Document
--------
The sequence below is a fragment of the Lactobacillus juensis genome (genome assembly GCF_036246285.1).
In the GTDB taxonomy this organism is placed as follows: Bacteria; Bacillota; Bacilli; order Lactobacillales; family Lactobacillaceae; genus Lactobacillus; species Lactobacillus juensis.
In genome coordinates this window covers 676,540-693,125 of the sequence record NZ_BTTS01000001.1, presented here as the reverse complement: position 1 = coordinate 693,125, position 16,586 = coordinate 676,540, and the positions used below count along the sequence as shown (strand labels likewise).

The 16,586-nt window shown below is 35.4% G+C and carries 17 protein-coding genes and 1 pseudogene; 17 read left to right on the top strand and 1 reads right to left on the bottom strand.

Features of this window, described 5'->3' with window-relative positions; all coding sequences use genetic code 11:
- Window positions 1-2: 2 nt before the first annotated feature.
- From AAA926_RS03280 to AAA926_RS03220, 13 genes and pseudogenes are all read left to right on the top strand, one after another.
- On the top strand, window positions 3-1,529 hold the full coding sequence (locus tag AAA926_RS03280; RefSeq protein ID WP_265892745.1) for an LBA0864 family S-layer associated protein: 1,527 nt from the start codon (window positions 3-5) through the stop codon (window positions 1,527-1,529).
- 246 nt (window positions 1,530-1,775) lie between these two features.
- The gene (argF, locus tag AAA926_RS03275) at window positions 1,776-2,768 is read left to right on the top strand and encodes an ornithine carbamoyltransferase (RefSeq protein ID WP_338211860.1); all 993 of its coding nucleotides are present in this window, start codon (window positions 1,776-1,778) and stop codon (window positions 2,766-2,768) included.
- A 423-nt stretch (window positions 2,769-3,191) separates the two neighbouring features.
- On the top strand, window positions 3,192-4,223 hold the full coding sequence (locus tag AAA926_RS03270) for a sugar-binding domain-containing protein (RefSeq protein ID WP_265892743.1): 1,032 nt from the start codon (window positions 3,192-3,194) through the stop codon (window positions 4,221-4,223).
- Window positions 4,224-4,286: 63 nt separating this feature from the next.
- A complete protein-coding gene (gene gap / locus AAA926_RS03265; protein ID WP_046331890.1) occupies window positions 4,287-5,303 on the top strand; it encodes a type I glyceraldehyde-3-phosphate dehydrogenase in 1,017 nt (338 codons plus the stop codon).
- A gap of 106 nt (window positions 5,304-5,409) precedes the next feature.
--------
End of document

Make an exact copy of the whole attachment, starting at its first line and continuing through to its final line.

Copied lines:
The sequence below is a fragment of the Lactobacillus juensis genome (genome assembly GCF_036246285.1).
In the GTDB taxonomy this organism is placed as follows: Bacteria; Bacillota; Bacilli; order Lactobacillales; family Lactobacillaceae; genus Lactobacillus; species Lactobacillus juensis.
In genome coordinates this window covers 676,540-693,125 of the sequence record NZ_BTTS01000001.1, presented here as the reverse complement: position 1 = coordinate 693,125, position 16,586 = coordinate 676,540, and the positions used below count along the sequence as shown (strand labels likewise).

The 16,586-nt window shown below is 35.4% G+C and carries 17 protein-coding genes and 1 pseudogene; 17 read left to right on the top strand and 1 reads right to left on the bottom strand.

Features of this window, described 5'->3' with window-relative positions; all coding sequences use genetic code 11:
- Window positions 1-2: 2 nt before the first annotated feature.
- From AAA926_RS03280 to AAA926_RS03220, 13 genes and pseudogenes are all read left to right on the top strand, one after another.
- On the top strand, window positions 3-1,529 hold the full coding sequence (locus tag AAA926_RS03280; RefSeq protein ID WP_265892745.1) for an LBA0864 family S-layer associated protein: 1,527 nt from the start codon (window positions 3-5) through the stop codon (window positions 1,527-1,529).
- 246 nt (window positions 1,530-1,775) lie between these two features.
- The gene (argF, locus tag AAA926_RS03275) at window positions 1,776-2,768 is read left to right on the top strand and encodes an ornithine carbamoyltransferase (RefSeq protein ID WP_338211860.1); all 993 of its coding nucleotides are present in this window, start codon (window positions 1,776-1,778) and stop codon (window positions 2,766-2,768) included.
- A 423-nt stretch (window positions 2,769-3,191) separates the two neighbouring features.
- On the top strand, window positions 3,192-4,223 hold the full coding sequence (locus tag AAA926_RS03270) for a sugar-binding domain-containing protein (RefSeq protein ID WP_265892743.1): 1,032 nt from the start codon (window positions 3,192-3,194) through the stop codon (window positions 4,221-4,223).
- Window positions 4,224-4,286: 63 nt separating this feature from the next.
- A complete protein-coding gene (gene gap / locus AAA926_RS03265; protein ID WP_046331890.1) occupies window positions 4,287-5,303 on the top strand; it encodes a type I glyceraldehyde-3-phosphate dehydrogenase in 1,017 nt (338 codons plus the stop codon).
- A gap of 106 nt (window positions 5,304-5,409) precedes the next feature.